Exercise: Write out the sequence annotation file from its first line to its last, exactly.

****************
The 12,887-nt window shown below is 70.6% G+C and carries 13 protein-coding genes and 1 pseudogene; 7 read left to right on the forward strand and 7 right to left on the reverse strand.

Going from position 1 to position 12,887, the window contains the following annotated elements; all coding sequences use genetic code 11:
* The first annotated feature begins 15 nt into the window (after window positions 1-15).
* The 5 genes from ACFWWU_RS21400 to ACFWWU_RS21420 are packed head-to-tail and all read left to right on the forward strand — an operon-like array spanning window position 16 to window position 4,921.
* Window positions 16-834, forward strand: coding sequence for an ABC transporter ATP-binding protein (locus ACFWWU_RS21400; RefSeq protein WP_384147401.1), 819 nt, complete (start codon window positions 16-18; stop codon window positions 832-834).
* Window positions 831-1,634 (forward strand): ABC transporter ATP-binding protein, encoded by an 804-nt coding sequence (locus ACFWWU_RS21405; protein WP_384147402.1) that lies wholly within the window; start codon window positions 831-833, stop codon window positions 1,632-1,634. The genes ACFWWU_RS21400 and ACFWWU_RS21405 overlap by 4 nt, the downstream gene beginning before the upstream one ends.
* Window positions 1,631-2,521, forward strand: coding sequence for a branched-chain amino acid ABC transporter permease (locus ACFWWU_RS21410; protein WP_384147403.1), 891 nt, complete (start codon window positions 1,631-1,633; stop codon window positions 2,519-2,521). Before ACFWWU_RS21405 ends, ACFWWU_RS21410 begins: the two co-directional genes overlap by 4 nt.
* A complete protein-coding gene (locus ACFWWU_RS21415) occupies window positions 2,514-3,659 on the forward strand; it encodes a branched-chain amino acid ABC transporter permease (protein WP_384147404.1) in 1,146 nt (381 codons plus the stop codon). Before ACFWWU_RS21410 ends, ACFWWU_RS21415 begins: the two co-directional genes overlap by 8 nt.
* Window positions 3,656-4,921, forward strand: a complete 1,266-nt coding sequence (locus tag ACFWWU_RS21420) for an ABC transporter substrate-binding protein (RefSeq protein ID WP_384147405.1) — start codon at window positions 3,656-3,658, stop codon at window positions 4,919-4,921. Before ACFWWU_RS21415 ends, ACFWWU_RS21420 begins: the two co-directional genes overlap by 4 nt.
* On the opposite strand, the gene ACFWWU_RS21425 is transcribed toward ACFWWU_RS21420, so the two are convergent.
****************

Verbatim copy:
The 12,887-nt window shown below is 70.6% G+C and carries 13 protein-coding genes and 1 pseudogene; 7 read left to right on the forward strand and 7 right to left on the reverse strand.

Going from position 1 to position 12,887, the window contains the following annotated elements; all coding sequences use genetic code 11:
* The first annotated feature begins 15 nt into the window (after window positions 1-15).
* The 5 genes from ACFWWU_RS21400 to ACFWWU_RS21420 are packed head-to-tail and all read left to right on the forward strand — an operon-like array spanning window position 16 to window position 4,921.
* Window positions 16-834, forward strand: coding sequence for an ABC transporter ATP-binding protein (locus ACFWWU_RS21400; RefSeq protein WP_384147401.1), 819 nt, complete (start codon window positions 16-18; stop codon window positions 832-834).
* Window positions 831-1,634 (forward strand): ABC transporter ATP-binding protein, encoded by an 804-nt coding sequence (locus ACFWWU_RS21405; protein WP_384147402.1) that lies wholly within the window; start codon window positions 831-833, stop codon window positions 1,632-1,634. The genes ACFWWU_RS21400 and ACFWWU_RS21405 overlap by 4 nt, the downstream gene beginning before the upstream one ends.
* Window positions 1,631-2,521, forward strand: coding sequence for a branched-chain amino acid ABC transporter permease (locus ACFWWU_RS21410; protein WP_384147403.1), 891 nt, complete (start codon window positions 1,631-1,633; stop codon window positions 2,519-2,521). Before ACFWWU_RS21405 ends, ACFWWU_RS21410 begins: the two co-directional genes overlap by 4 nt.
* A complete protein-coding gene (locus ACFWWU_RS21415) occupies window positions 2,514-3,659 on the forward strand; it encodes a branched-chain amino acid ABC transporter permease (protein WP_384147404.1) in 1,146 nt (381 codons plus the stop codon). Before ACFWWU_RS21410 ends, ACFWWU_RS21415 begins: the two co-directional genes overlap by 8 nt.
* Window positions 3,656-4,921, forward strand: a complete 1,266-nt coding sequence (locus tag ACFWWU_RS21420) for an ABC transporter substrate-binding protein (RefSeq protein ID WP_384147405.1) — start codon at window positions 3,656-3,658, stop codon at window positions 4,919-4,921. Before ACFWWU_RS21415 ends, ACFWWU_RS21420 begins: the two co-directional genes overlap by 4 nt.
* On the opposite strand, the gene ACFWWU_RS21425 is transcribed toward ACFWWU_RS21420, so the two are convergent.